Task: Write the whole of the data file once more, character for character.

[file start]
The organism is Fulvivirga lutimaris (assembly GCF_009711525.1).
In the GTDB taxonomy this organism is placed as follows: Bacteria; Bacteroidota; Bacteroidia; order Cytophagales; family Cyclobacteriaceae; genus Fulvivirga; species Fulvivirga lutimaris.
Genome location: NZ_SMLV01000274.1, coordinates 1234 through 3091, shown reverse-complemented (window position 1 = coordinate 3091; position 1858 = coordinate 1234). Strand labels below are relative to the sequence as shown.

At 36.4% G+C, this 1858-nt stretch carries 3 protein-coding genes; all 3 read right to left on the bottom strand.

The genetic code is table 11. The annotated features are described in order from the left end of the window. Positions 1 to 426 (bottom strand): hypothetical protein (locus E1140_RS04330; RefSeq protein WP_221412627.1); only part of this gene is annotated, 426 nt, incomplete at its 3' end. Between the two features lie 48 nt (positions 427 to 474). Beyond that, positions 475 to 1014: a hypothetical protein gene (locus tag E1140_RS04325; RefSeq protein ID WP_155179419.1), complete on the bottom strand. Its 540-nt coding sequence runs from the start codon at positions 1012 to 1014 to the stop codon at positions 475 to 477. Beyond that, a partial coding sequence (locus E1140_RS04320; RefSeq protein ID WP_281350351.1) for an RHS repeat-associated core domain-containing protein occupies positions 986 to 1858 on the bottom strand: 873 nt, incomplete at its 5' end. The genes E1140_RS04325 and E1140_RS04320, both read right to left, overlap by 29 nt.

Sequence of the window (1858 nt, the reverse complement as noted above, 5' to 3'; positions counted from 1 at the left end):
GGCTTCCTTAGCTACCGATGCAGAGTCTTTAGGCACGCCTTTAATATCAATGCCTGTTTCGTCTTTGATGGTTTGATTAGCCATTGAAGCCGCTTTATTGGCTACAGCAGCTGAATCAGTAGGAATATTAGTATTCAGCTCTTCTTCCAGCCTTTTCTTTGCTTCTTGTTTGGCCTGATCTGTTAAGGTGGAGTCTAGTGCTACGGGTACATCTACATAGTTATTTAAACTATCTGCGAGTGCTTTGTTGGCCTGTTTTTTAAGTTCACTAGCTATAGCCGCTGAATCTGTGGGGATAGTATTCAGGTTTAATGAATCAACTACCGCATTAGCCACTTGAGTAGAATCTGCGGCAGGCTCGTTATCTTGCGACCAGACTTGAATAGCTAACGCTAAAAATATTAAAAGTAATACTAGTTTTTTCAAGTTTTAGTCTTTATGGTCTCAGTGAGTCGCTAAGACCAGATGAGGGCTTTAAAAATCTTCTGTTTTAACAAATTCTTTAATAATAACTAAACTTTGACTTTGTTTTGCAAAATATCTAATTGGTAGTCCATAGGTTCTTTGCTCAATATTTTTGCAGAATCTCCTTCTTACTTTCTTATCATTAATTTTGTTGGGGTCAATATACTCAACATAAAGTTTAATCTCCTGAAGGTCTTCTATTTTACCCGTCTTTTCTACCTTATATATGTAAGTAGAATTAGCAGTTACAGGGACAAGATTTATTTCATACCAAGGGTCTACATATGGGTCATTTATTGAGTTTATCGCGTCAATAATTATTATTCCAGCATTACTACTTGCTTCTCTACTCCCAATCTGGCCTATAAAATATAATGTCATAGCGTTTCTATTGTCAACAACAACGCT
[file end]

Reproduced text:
The organism is Fulvivirga lutimaris (assembly GCF_009711525.1).
In the GTDB taxonomy this organism is placed as follows: Bacteria; Bacteroidota; Bacteroidia; order Cytophagales; family Cyclobacteriaceae; genus Fulvivirga; species Fulvivirga lutimaris.
Genome location: NZ_SMLV01000274.1, coordinates 1234 through 3091, shown reverse-complemented (window position 1 = coordinate 3091; position 1858 = coordinate 1234). Strand labels below are relative to the sequence as shown.

At 36.4% G+C, this 1858-nt stretch carries 3 protein-coding genes; all 3 read right to left on the bottom strand.

The genetic code is table 11. The annotated features are described in order from the left end of the window. Positions 1 to 426 (bottom strand): hypothetical protein (locus E1140_RS04330; RefSeq protein WP_221412627.1); only part of this gene is annotated, 426 nt, incomplete at its 3' end. Between the two features lie 48 nt (positions 427 to 474). Beyond that, positions 475 to 1014: a hypothetical protein gene (locus tag E1140_RS04325; RefSeq protein ID WP_155179419.1), complete on the bottom strand. Its 540-nt coding sequence runs from the start codon at positions 1012 to 1014 to the stop codon at positions 475 to 477. Beyond that, a partial coding sequence (locus E1140_RS04320; RefSeq protein ID WP_281350351.1) for an RHS repeat-associated core domain-containing protein occupies positions 986 to 1858 on the bottom strand: 873 nt, incomplete at its 5' end. The genes E1140_RS04325 and E1140_RS04320, both read right to left, overlap by 29 nt.

Sequence of the window (1858 nt, the reverse complement as noted above, 5' to 3'; positions counted from 1 at the left end):
GGCTTCCTTAGCTACCGATGCAGAGTCTTTAGGCACGCCTTTAATATCAATGCCTGTTTCGTCTTTGATGGTTTGATTAGCCATTGAAGCCGCTTTATTGGCTACAGCAGCTGAATCAGTAGGAATATTAGTATTCAGCTCTTCTTCCAGCCTTTTCTTTGCTTCTTGTTTGGCCTGATCTGTTAAGGTGGAGTCTAGTGCTACGGGTACATCTACATAGTTATTTAAACTATCTGCGAGTGCTTTGTTGGCCTGTTTTTTAAGTTCACTAGCTATAGCCGCTGAATCTGTGGGGATAGTATTCAGGTTTAATGAATCAACTACCGCATTAGCCACTTGAGTAGAATCTGCGGCAGGCTCGTTATCTTGCGACCAGACTTGAATAGCTAACGCTAAAAATATTAAAAGTAATACTAGTTTTTTCAAGTTTTAGTCTTTATGGTCTCAGTGAGTCGCTAAGACCAGATGAGGGCTTTAAAAATCTTCTGTTTTAACAAATTCTTTAATAATAACTAAACTTTGACTTTGTTTTGCAAAATATCTAATTGGTAGTCCATAGGTTCTTTGCTCAATATTTTTGCAGAATCTCCTTCTTACTTTCTTATCATTAATTTTGTTGGGGTCAATATACTCAACATAAAGTTTAATCTCCTGAAGGTCTTCTATTTTACCCGTCTTTTCTACCTTATATATGTAAGTAGAATTAGCAGTTACAGGGACAAGATTTATTTCATACCAAGGGTCTACATATGGGTCATTTATTGAGTTTATCGCGTCAATAATTATTATTCCAGCATTACTACTTGCTTCTCTACTCCCAATCTGGCCTATAAAATATAATGTCATAGCGTTTCTATTGTCAACAACAACGCT